This strategy is great if you have a lot of capital that you want to invest. You can use the capital to convert properties in a desirable location into high specification flats or single dwelling units and profit from the high yields and capital appreciation by holding the property. Alternatively, you can flip the property for a healthy lump sum with no money left in (if you have significantly increased the property value enough to exceed the costs).
If you have the time and the inclination, you know what you’re doing, and you have developer connections, you could potentially buy an office, obtain the change of use permission and sell it on with that permission to a developer for a higher profit. This is a risky strategy as the developer you sell to will need to build to the specs you have stipulated in the change of use documents.
Cons of the Office to Residential Strategy
Overall it is not cheap, this kind of strategy can easily turn into a money pit if you don’t know what you’re doing or you mis-manage the conversion.
To get approval for the change of use from B1 to C3 your application needs to include a full set of drawings. You also need to submit supporting documents showing that you have considered the impacts on transport and highway and that you have considered contamination, flood and noise risks as well. Once you’ve submitted your application the council have 56 days to decide. If you haven’t followed the usual formula or if your documents are lacking it can take longer to gain approval. This isn’t a fast process. There is a risk that the council will reject your prior application, if this happens you will almost certainly have to get planning permission to continue with the conversion which will increase costs.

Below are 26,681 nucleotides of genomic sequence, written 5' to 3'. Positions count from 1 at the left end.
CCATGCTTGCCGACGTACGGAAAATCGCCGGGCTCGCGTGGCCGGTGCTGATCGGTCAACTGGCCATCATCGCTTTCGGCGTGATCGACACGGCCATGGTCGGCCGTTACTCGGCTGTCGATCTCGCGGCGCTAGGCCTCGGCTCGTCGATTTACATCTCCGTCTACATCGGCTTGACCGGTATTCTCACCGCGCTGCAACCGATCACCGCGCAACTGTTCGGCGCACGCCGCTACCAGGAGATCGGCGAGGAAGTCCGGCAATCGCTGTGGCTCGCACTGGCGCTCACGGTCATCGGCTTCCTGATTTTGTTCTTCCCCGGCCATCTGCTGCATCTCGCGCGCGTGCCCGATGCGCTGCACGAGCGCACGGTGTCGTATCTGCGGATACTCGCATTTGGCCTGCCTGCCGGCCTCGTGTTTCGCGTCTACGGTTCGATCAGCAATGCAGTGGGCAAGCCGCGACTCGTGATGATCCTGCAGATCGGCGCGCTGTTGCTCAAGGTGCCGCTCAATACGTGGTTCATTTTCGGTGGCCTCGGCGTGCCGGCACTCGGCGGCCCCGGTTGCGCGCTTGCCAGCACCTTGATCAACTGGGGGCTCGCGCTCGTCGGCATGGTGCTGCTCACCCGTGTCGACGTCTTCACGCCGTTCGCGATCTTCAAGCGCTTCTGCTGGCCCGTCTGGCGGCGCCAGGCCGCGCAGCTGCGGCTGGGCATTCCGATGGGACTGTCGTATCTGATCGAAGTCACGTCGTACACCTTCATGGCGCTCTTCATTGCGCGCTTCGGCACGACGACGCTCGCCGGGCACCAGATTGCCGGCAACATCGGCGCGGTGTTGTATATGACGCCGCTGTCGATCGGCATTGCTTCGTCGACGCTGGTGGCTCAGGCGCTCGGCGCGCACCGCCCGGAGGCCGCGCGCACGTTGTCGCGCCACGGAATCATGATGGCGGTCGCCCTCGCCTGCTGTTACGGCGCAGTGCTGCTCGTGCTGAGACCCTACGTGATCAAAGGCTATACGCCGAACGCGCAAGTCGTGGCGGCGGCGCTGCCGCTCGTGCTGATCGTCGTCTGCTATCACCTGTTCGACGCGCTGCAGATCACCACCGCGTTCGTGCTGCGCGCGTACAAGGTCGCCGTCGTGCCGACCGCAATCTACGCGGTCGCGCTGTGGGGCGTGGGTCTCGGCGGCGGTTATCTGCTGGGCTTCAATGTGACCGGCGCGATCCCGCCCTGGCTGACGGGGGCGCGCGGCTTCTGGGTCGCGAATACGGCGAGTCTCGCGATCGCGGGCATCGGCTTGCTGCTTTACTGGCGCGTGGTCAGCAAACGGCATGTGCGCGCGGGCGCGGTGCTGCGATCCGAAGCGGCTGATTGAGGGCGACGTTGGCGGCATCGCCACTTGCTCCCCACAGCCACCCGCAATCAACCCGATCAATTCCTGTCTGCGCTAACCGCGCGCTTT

As previously mentioned, some developers have been unscrupulous with this strategy, converting office spaces into flats that aren’t fit for purpose. Because of these hasty developments you can bet your bottom dollar that before long the mechanism that allows this strategy to work will either be withdrawn or regulated. These rules have already been discussed in parliament, so there is a higher risk that something will change mid development if you engage this strategy in the coming months.
Your investment will still be subject to the same costs you would incur when buying a residential property, with the added expense of the refurbishment and planning permission for any structural changes. You may also have to pay for soundproofing and thermal insulation as the rules around these are different for residential and business properties. You’ll also have to get the drainage, water and electrical installations checked as these may need changes to bring them up to residential specifications. There are higher up-front costs associated with this kind of strategy.
You can’t get a standard mortgage for this kind of investment, there are funding options available, but they tend to be more expensive. It is common to take a bridging loan for office to resi conversions as they will also cover conversion costs, but they have a higher interest rate. Self-build mortgages will also cover office to resi conversions, with these you get your money in arrears and in stages, so you’ll usually be reimbursed by the lender for each stage of development and only once the lender is satisfied with the completion of the stage.